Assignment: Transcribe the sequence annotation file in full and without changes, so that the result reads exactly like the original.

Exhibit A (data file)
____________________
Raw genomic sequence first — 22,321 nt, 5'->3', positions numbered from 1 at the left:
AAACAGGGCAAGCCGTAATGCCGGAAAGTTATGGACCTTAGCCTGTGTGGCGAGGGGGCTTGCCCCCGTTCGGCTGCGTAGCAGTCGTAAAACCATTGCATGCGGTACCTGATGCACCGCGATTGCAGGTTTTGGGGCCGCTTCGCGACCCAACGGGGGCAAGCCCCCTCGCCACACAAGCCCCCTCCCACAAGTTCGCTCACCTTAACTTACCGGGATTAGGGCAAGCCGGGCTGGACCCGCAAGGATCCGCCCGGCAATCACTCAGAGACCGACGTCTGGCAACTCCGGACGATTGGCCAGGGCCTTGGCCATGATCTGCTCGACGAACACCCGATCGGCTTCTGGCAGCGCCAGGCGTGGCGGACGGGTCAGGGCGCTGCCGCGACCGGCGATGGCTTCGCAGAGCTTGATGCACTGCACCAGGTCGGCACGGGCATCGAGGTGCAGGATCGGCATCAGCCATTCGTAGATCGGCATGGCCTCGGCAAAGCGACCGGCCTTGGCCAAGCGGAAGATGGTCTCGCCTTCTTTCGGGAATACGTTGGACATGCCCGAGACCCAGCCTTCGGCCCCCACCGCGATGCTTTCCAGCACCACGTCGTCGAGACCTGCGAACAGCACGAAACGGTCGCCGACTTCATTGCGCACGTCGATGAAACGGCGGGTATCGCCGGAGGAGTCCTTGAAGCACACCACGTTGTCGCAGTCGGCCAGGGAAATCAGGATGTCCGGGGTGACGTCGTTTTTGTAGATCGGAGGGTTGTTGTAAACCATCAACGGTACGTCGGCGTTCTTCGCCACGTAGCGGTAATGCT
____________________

Raw genomic sequence first — 22,321 nt, 5'->3', positions numbered from 1 at the left:
AAACAGGGCAAGCCGTAATGCCGGAAAGTTATGGACCTTAGCCTGTGTGGCGAGGGGGCTTGCCCCCGTTCGGCTGCGTAGCAGTCGTAAAACCATTGCATGCGGTACCTGATGCACCGCGATTGCAGGTTTTGGGGCCGCTTCGCGACCCAACGGGGGCAAGCCCCCTCGCCACACAAGCCCCCTCCCACAAGTTCGCTCACCTTAACTTACCGGGATTAGGGCAAGCCGGGCTGGACCCGCAAGGATCCGCCCGGCAATCACTCAGAGACCGACGTCTGGCAACTCCGGACGATTGGCCAGGGCCTTGGCCATGATCTGCTCGACGAACACCCGATCGGCTTCTGGCAGCGCCAGGCGTGGCGGACGGGTCAGGGCGCTGCCGCGACCGGCGATGGCTTCGCAGAGCTTGATGCACTGCACCAGGTCGGCACGGGCATCGAGGTGCAGGATCGGCATCAGCCATTCGTAGATCGGCATGGCCTCGGCAAAGCGACCGGCCTTGGCCAAGCGGAAGATGGTCTCGCCTTCTTTCGGGAATACGTTGGACATGCCCGAGACCCAGCCTTCGGCCCCCACCGCGATGCTTTCCAGCACCACGTCGTCGAGACCTGCGAACAGCACGAAACGGTCGCCGACTTCATTGCGCACGTCGATGAAACGGCGGGTATCGCCGGAGGAGTCCTTGAAGCACACCACGTTGTCGCAGTCGGCCAGGGAAATCAGGATGTCCGGGGTGACGTCGTTTTTGTAGATCGGAGGGTTGTTGTAAACCATCAACGGTACGTCGGCGTTCTTCGCCACGTAGCGGTAATGCT